The device of the car and its point of view is more than just a gimmick. It’s an innovative and, ultimately, very effective storytelling technique. If the car doesn’t see some piece of the action, we don’t see it either. Because of that, the story comes to us in fragments that, like any good noir, are deceptive and misleading. The story comes together piece by piece, like a puzzle, until finally we can see . . . not the whole picture. Never the whole picture. But, enough to understand what’s going on and appreciate the characters and their actions.
It also allows for some great and artistic camera work. Getting a clear shot of the central characters from the front seat of a car is no easy task, and figuring out how to keep a film visually interesting from such a limited perspective can be even harder. The film manages it in some great ways, including a couple of scenes that play out entirely in the side-view mirror.
To make the film even more disjointed and puzzle-like, a lot of it is told out of order, like Memento or Pulp Fiction. A seemingly innocuous scene will play, then, a few minutes later, we’ll see the far less innocuous events that led up to it. Sometimes a scene will replay virtually verbatim, but with an entirely new perspective on what it means.
To tell you about the plot would be to do you a disservice, since it’s far more effective to be thrown right into the middle of it and forced to figure out the entire thing, bit by bit, for yourself. Suffice it to say, though, that it involves a man named Kansas (Will Estes) and his girlfriend Lonely (Emily Foxler) who may or may not have committed a murder, and possibly another crime involving money. The film mainly follows Kansas (since he owns the car), driving through the streets of the city in the aftermath of this crime.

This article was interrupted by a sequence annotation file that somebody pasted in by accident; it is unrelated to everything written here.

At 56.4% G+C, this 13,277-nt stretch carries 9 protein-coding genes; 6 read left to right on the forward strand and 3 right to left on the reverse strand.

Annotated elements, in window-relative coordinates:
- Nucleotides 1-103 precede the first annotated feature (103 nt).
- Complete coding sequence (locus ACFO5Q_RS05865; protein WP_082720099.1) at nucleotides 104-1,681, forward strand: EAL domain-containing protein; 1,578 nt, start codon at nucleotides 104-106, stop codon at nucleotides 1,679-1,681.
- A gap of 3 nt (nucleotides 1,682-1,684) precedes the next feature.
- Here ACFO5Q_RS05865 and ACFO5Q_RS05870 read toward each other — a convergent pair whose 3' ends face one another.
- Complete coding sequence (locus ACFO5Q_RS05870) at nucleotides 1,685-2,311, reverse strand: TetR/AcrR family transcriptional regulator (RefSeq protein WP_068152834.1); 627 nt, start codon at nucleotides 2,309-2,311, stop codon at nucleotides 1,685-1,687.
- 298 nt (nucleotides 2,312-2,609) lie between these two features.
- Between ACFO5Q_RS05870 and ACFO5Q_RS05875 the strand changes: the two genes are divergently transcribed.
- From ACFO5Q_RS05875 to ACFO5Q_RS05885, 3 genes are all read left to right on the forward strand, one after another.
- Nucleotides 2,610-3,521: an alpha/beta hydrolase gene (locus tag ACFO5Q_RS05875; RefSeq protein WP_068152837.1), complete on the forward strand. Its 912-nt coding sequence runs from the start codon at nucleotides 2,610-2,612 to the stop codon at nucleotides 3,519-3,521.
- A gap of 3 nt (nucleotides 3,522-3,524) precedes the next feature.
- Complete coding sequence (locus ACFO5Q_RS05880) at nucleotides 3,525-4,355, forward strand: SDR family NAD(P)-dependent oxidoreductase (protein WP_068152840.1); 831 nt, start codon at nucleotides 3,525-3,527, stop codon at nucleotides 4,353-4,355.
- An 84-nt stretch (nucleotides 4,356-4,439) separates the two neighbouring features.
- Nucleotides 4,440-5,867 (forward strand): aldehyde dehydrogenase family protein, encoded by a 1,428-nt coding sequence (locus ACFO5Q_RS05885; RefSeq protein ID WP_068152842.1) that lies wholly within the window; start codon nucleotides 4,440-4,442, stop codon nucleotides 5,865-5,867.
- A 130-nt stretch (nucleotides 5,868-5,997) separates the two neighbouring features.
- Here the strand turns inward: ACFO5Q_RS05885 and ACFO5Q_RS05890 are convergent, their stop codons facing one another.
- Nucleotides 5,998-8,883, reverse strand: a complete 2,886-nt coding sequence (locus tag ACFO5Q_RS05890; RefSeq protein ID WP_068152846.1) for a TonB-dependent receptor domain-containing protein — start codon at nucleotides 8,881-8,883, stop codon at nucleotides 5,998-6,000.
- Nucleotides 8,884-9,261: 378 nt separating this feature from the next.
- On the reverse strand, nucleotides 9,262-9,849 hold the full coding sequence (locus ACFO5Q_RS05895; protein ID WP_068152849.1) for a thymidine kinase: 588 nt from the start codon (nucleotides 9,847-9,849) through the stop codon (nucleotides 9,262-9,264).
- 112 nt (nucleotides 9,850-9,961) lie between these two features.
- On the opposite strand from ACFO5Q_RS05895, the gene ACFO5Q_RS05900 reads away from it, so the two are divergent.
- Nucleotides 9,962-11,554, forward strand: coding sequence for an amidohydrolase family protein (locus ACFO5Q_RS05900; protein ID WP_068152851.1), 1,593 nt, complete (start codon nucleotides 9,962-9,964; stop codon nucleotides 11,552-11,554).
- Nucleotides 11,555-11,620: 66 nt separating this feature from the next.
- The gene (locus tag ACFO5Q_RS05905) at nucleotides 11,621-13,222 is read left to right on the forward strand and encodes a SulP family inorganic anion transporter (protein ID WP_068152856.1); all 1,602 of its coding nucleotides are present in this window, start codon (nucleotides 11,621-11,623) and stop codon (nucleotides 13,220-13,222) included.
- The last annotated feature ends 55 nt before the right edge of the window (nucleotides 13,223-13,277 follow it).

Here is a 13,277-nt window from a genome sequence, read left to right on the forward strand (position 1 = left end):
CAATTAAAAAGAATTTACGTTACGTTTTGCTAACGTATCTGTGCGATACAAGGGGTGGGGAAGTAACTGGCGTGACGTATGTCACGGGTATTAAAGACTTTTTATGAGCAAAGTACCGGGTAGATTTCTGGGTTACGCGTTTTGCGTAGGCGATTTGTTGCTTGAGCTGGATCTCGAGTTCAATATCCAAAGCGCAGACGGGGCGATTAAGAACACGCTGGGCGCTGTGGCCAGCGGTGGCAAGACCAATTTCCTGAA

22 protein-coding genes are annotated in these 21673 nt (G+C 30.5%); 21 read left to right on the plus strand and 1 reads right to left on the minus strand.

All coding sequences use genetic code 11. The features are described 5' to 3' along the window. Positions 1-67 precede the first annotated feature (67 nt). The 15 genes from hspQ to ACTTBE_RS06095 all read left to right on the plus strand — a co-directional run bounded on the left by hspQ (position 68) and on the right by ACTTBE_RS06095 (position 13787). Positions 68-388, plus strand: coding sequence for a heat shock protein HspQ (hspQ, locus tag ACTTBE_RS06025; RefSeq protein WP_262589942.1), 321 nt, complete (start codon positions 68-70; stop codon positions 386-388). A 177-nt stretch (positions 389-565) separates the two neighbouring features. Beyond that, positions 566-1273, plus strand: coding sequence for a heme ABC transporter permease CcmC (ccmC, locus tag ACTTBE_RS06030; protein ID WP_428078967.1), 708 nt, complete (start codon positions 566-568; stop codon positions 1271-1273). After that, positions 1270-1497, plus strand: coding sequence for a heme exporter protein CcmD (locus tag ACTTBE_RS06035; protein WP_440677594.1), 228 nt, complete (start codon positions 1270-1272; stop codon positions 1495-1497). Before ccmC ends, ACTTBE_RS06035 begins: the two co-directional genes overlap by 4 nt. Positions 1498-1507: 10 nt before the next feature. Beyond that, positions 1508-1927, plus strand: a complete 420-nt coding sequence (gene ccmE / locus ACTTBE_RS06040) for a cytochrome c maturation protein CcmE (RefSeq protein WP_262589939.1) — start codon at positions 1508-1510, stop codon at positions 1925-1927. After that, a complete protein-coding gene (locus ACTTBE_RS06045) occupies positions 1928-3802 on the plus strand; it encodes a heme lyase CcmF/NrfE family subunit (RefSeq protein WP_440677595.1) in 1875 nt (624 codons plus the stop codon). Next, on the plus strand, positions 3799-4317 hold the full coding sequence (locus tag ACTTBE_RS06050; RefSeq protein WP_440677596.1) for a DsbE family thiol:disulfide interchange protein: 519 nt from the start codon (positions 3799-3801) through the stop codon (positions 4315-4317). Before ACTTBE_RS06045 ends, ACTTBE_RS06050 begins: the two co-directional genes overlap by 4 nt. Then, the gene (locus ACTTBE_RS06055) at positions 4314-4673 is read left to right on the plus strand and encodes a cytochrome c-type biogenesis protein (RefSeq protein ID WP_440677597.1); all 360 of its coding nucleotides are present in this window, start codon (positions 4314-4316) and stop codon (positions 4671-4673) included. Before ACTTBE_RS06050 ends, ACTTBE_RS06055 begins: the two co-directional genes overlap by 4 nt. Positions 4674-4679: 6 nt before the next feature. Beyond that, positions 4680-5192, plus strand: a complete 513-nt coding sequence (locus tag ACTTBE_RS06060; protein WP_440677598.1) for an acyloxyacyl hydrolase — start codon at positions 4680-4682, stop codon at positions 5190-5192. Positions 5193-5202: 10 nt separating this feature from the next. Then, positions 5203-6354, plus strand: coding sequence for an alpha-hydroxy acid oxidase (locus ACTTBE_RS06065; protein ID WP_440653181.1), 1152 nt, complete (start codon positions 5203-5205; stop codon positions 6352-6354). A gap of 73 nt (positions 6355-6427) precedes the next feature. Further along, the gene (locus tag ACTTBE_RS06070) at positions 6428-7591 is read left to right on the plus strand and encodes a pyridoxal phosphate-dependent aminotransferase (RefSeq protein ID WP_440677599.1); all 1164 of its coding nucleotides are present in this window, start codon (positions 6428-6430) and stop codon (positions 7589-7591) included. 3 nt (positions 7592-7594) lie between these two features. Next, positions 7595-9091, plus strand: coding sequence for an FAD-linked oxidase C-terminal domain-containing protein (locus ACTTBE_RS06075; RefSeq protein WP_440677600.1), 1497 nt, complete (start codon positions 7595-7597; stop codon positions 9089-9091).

The film is very noir. Not the hard-boiled, fast-talking private eye type of noir that tends to typify the genre for a lot of people. Instead, it’s the darker, more ambiguous type of noir where everyone is guilty of something, and the main character spirals into increasing desperation as the film progresses. It’s reminiscent of French noir like Elevator to the Gallows or Le Samourai. Or, to a lesser extent, the Billy Wilder classic Double Indemnity. It’s rare to see a film like that being done these days, and it’s even rarer to see it done right. Automotive succeeds, though, making it a lot of fun to watch.
The cast is great, too. Will Estes carries the film well, delivering the largely understated performance of a character somewhat reminiscent of Leonard Shelby from Memento. He doesn’t forget what he’s doing every few minutes, but through much of the film he’s not entirely sure what’s going on or how he got mixed up in it, and has to piece it together from the clues around him. Emily Foxler is great as the girlfriend, Lonely, who definitely seems to be. But, the real standout performance is Ross McCall as “Nondescript.” He’s the sort of character you love to hate, part sociopathic mafia underling, part sleazy used car salesman type. And, he’s clearly having a lot of fun in the role.
All-in-all, this film fits together well, both in story and in production. It’s interesting and engaging and definitely worth checking out. It is, if you’ll pardon the expression, a terrific ride.
Automotive has its world premiere on Saturday, June 1st, at 9:30 p.m. at the TCL Chinese 6 Theatres (formerly Grauman’s Chinese) on Hollywood and Highland, as part of the Dances With Films independent film festival. Tickets can be purchased here.